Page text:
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Michael Crosby

What is containerd ?

We have done a few talks in the past on different features of containerd, how it was designed, and some of the problems that we have fixed along the way.  Containerd is used by Docker, Kubernetes CRI, and a few other projects but this is a post for people who may not know what containerd actually does within these platforms.  I would like to do more posts on the featureset and design of containerd in the future but for now, we will start with the basics. I think the container ecosystem can be confusing at times. Especially with the terminology that we use. Whats this? A runtime. And this? A runtime…  containerd as the name implies, not contain nerd as some would like to troll me with, is a container daemon.  It was originally built as an integration point for OCI Continue reading…

Patrick Chanezon

Docker Leads OCI Release of v1.0 Runtime and Image Format Specifications

Today marks an important milestone for the Open Container Initiative (OCI) with the release of the OCI v1.0 runtime and image specifications – a journey that Docker has been central in driving and navigating over the last two years. It has been our goal to provide low-level standards as building blocks for the community, customers and the broader industry. To understand the significance of this milestone, let’s take a look at the history of Docker’s growth and progress in developing industry-standard container technologies. The History of Docker Runtime and Image Donations to the OCI Docker’s image format and container runtime quickly emerged as the de facto standard following its release as an open source project in 2013. We recognized the importance of turning it over to a neutral governance body to fuel innovation and prevent fragmentation in the industry. Working Continue reading…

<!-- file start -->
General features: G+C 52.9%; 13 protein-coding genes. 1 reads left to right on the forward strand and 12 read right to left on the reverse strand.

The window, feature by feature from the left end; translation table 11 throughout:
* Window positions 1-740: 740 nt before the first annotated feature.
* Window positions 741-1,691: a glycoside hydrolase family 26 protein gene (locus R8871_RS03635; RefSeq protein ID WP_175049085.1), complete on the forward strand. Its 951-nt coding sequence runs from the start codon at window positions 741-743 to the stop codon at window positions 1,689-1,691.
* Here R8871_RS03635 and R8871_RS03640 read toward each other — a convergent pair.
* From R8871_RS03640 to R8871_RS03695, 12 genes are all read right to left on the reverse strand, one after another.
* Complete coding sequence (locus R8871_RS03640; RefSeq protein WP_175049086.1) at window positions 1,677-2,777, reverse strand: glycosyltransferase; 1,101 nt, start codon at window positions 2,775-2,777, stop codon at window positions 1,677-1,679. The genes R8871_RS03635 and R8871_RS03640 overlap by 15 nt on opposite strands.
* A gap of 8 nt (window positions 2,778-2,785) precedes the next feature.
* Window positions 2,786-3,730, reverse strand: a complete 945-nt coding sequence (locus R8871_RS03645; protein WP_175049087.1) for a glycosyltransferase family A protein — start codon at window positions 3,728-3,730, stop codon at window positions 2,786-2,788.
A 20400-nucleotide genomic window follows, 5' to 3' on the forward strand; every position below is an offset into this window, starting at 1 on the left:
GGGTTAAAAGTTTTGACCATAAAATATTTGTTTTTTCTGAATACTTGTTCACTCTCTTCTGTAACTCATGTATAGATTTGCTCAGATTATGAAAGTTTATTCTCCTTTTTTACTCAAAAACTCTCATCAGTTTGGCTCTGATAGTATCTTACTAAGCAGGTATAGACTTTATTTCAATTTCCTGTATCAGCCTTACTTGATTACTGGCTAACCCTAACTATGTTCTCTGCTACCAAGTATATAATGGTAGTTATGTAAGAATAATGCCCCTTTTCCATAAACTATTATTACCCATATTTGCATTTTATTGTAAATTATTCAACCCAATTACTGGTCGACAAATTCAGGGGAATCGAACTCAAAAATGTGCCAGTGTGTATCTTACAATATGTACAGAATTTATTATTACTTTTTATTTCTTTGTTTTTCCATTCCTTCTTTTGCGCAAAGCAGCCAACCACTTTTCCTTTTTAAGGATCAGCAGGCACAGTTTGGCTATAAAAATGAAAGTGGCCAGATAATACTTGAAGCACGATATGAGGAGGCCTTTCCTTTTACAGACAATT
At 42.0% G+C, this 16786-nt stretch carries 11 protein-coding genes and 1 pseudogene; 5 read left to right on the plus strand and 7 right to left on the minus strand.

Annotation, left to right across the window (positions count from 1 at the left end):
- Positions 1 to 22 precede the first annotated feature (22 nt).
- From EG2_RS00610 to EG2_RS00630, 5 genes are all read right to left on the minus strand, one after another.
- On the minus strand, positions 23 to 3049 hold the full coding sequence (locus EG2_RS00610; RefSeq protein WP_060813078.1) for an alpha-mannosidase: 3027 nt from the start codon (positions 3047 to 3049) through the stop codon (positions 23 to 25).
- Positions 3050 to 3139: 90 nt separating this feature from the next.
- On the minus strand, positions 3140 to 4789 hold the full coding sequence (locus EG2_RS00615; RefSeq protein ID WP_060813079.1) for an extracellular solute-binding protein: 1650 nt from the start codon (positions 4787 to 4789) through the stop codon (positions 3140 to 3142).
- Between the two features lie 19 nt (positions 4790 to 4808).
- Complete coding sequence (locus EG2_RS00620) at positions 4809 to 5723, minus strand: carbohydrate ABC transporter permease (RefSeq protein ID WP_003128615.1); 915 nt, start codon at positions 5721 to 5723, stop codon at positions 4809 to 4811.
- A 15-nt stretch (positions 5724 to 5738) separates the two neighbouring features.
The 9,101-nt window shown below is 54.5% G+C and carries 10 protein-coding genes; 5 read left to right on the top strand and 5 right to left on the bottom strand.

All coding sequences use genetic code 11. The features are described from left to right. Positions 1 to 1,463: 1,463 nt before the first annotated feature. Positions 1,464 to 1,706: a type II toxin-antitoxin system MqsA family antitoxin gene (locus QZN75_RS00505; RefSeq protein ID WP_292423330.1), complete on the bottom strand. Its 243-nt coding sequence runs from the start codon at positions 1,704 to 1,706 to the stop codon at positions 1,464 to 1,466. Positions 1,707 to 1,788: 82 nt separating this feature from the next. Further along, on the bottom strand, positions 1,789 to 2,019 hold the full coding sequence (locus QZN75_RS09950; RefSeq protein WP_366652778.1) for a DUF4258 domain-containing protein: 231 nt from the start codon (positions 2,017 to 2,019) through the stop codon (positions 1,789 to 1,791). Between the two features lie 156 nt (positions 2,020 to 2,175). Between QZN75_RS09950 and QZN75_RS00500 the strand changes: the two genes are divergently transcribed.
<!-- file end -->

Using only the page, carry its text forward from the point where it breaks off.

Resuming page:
Stephen Walli

Demystifying the Open Container Initiative (OCI) Specifications

The Open Container Initiative (OCI) announced the completion of the first versions of the container runtime and image specifications this week. The OCI is an effort under the auspices of the Linux Foundation to develop specifications and standards to support container solutions. A lot of effort has gone into the building of these specifications over the past two years. With that in mind, let’s take a look at some of the myths that have arisen over the past two years. Myth: The OCI is a replacement for Docker Standards are important, but they are far from a complete production platform. Take for example, the World Wide Web. It  has evolved over the last 25 years and was built on core dependable standards like TCP/IP, HTTP and HTML. Using TCP/IP as an example, when enterprises coalesced around TCP/IP as a common protocol, Continue reading…

Patrick Chanezon

More details about containerd, Docker’s core container runtime component

Today we announced that Docker is extracting a key component of its container platform, a part of the engine plumbing–containerd a core container runtime–and commits to donating it to an open foundation. containerd is designed to be less coupled, and easier to integrate with other tools sets. And it is being written and designed to address the requirements of the major cloud providers and container orchestration systems. Because we know a lot of Docker fans want to know how the internals work, we thought we would share the current state of containerd and what we plan for version 1.0. Before that, it’s a good idea to look at what Docker has become over the last three and a half years. The Docker platform isn’t a container runtime. It is in fact a set of integrated tools that allow you to build Continue reading…